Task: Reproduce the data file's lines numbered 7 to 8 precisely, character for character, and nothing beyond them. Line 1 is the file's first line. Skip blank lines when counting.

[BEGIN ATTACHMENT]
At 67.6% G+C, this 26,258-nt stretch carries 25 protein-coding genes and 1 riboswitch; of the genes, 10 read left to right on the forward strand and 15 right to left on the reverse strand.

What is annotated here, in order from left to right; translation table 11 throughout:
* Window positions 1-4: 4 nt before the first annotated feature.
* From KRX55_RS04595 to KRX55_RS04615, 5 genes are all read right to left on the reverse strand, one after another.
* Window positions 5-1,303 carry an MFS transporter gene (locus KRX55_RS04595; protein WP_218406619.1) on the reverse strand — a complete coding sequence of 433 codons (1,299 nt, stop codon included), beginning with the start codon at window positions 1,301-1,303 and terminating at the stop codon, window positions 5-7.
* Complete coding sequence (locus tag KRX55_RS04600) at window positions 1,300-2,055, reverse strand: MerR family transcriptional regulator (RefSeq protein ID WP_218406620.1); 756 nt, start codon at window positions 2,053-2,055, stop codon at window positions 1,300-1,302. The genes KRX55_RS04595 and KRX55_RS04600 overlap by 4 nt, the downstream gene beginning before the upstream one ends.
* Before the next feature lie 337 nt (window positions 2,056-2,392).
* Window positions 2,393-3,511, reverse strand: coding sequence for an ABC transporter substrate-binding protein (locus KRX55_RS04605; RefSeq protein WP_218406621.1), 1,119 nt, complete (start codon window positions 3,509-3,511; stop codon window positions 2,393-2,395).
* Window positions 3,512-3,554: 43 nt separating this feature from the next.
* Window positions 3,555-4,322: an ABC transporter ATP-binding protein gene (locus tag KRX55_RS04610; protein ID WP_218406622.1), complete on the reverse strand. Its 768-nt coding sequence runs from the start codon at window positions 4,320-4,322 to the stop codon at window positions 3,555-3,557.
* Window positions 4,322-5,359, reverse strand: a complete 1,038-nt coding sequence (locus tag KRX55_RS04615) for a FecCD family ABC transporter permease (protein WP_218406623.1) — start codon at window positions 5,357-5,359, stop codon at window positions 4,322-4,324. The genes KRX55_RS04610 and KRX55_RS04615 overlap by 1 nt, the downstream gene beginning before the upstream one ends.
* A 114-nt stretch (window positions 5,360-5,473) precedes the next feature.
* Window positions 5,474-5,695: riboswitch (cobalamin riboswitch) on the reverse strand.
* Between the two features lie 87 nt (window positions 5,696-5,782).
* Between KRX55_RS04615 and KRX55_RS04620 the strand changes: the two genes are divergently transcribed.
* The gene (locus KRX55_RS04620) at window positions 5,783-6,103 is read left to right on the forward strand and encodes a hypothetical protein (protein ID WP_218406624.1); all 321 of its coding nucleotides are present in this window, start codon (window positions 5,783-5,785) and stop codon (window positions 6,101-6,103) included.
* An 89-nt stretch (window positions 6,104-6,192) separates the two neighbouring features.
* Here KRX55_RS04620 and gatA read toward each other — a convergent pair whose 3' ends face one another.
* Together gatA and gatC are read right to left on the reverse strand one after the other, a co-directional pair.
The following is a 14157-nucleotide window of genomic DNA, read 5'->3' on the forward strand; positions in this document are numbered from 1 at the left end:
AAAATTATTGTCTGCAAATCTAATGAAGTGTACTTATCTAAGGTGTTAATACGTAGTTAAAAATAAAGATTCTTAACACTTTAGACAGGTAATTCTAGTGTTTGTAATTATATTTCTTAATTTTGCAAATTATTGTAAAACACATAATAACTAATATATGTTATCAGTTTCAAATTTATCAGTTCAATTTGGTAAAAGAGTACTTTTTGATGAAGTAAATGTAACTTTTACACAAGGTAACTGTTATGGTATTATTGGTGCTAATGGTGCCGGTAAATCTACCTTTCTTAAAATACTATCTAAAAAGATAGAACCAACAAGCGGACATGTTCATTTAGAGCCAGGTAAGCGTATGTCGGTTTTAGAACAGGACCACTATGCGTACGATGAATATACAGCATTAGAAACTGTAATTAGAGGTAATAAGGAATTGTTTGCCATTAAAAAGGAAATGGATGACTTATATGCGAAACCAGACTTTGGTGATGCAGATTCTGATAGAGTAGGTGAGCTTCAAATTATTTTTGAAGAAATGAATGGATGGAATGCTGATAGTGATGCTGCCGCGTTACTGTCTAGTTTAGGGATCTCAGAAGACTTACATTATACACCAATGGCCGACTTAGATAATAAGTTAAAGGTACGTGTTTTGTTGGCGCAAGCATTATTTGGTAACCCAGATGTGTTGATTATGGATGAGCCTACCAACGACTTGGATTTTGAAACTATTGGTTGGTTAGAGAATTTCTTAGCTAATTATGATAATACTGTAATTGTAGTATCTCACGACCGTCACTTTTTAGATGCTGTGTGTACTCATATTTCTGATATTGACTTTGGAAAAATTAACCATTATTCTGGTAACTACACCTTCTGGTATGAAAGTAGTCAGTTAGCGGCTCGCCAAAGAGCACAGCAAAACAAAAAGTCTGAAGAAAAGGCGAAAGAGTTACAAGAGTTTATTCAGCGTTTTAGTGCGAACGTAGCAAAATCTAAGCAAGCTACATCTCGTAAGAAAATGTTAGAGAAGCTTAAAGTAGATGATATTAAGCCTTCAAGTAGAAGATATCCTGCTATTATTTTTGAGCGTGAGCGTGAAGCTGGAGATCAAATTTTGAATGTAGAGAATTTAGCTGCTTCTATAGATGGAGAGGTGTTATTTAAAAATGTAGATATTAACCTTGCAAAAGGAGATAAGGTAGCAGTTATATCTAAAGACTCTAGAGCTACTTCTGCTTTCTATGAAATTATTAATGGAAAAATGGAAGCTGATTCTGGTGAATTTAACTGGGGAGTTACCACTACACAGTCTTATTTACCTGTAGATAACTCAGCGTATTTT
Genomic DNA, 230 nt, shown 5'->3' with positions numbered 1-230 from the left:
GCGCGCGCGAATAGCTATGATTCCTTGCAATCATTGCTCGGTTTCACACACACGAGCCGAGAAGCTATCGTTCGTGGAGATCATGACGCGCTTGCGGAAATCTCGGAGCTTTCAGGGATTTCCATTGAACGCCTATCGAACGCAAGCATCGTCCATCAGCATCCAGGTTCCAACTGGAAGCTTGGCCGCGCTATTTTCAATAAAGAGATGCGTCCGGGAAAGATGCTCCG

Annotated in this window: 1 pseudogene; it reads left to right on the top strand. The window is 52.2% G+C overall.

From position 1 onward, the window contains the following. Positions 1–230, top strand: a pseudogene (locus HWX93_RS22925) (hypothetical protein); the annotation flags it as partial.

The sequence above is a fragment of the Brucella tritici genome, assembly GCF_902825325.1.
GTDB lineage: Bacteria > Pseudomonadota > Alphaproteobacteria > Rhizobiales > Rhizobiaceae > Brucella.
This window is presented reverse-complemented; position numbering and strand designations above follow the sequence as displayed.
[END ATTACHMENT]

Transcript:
* Before the next feature lie 337 nt (window positions 2,056-2,392).
* Window positions 2,393-3,511, reverse strand: coding sequence for an ABC transporter substrate-binding protein (locus KRX55_RS04605; RefSeq protein WP_218406621.1), 1,119 nt, complete (start codon window positions 3,509-3,511; stop codon window positions 2,393-2,395).